“Why is this symbol of injustice still standing in a place of justice?” Brandiilyne Magnum-Dear asked as she stood in front of Forrest County’s Circuit Court building, which features a Confederate monument in addition to the Mississippi state flag.
Saturday’s demonstration around the courthouse included about 200 people.
“This is a state of hospitality for all people,” said Magnum-Dear, who is pastor of a local church.
“We have an opportunity, right now, to go out into the community,” said J. Theresa Bush, an assistant theatre professor at USM. “Not just to study it, but to help heal it. I think it’s very important that we say their names.”
Bush then listed many people who have been killed by police officers while going about their daily activities, including sleeping in their own beds.
Speaking directly to “allies,” meaning white people who support the rights of people of color, she said, “There is a huge difference between tolerance and acceptance.”
“Hear their stories,” Bush said. “Don’t interrupt. Their story is not about you.”
Saturday’s demonstration at the courthouse, which Bush characterized as “entirely peaceful,” was preceded by a Friday walk from Hattiesburg’s Chain Park to Hinton park behind Petal City Hall. That walk and demonstration also consisted of about 200 people.
Friday was June 19, also known as Juneteenth. It is not an official holiday in many areas, but it is celebrated, primarily in the Black community, because it was on that day – June 19, 1865 – that Union solders landed in Galveston, Texas, and announced that the Civil War had ended and that all African American slaves had been officially freed.
Robert E. Lee had surrendered in April of that year, but it took two months for the news to reach Texas.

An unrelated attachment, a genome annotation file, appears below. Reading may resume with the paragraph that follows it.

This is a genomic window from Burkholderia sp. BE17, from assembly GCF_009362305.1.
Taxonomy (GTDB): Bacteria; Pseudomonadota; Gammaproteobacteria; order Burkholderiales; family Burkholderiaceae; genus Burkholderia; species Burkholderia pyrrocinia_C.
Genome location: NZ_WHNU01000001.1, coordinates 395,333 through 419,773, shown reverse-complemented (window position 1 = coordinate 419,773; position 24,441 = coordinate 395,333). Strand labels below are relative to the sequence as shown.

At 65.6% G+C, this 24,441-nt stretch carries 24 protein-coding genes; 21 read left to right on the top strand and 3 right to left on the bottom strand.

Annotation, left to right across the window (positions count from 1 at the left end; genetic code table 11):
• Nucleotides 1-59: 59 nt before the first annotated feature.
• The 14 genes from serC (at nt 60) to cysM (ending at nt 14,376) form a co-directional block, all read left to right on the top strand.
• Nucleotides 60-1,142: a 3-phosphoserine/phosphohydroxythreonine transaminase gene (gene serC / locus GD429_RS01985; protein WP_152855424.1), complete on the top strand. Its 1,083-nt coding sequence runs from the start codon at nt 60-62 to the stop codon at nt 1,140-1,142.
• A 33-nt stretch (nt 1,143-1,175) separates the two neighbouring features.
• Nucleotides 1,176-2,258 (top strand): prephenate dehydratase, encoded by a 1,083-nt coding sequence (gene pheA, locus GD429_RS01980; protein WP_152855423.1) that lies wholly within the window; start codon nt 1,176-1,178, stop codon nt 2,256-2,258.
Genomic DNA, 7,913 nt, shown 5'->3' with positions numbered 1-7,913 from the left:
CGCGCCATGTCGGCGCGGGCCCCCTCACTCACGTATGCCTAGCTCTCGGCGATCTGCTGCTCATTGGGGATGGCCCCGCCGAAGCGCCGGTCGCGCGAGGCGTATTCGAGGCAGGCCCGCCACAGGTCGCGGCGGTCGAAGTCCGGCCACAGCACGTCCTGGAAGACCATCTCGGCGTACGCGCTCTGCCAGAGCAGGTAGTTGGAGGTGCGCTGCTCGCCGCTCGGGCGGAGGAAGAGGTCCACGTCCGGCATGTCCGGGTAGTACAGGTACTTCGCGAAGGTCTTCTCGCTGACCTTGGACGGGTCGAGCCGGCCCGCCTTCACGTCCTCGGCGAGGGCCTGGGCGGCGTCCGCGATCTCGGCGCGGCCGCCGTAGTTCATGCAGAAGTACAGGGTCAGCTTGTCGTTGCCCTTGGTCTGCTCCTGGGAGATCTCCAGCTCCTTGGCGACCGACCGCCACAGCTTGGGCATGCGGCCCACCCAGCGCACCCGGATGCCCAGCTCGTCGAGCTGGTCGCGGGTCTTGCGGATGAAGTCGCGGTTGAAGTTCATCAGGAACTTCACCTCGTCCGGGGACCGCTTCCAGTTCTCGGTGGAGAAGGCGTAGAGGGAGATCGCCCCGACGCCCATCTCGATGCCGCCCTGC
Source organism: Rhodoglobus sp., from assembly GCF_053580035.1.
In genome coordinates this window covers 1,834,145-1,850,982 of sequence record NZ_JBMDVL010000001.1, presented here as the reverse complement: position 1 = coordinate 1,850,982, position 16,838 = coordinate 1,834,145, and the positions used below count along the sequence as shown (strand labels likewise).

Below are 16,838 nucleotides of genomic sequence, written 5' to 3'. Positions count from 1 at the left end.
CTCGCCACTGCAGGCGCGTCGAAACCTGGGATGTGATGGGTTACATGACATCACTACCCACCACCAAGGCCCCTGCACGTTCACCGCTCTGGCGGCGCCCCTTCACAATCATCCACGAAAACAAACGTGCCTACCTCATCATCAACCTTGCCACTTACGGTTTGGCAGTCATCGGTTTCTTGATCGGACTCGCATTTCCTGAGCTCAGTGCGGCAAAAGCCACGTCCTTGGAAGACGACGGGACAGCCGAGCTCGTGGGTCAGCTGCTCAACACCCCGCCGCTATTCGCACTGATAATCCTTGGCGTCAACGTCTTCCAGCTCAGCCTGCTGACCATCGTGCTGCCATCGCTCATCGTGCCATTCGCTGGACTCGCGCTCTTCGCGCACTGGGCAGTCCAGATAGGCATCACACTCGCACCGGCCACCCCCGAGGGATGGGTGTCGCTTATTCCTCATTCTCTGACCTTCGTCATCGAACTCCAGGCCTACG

When Friday’s march reached the bridge connecting Hattiesburg and Petal, the two cities' police departments exchanged places, providing both traffic control and security for the walkers.
Both events were organized by the Mississippi Rising Coalition.
“Petal has a reputation that Black people don't live there because the city isn't welcoming," said Reginald Virgil, who helped organize the march from Hattiesburg to Petal. "We're trying to help tear down that barrier, to bring like-minded people together. There are many different ways of combating racism, and this walk is just one of the ways. We're letting people know we're here, that racism cannot be accepted."
Bush added, “Whatever your influence is in this world, whether it’s great or small, use it” to help those who need it most. “Stand up and be willing to have a conversation about racism. Even if you don’t know what to say, you can listen.”
Genesis Be, a speaker who is Mississippi poet, said on Saturday that “this state is a microcosm of this nation.”
“America is taking notice,” she said, adding that many companies “won’t set up shop in Mississippi” because the Confederate battle flag is included on the state flag. “That’s America saying, ‘We’re not going to do business with you.’”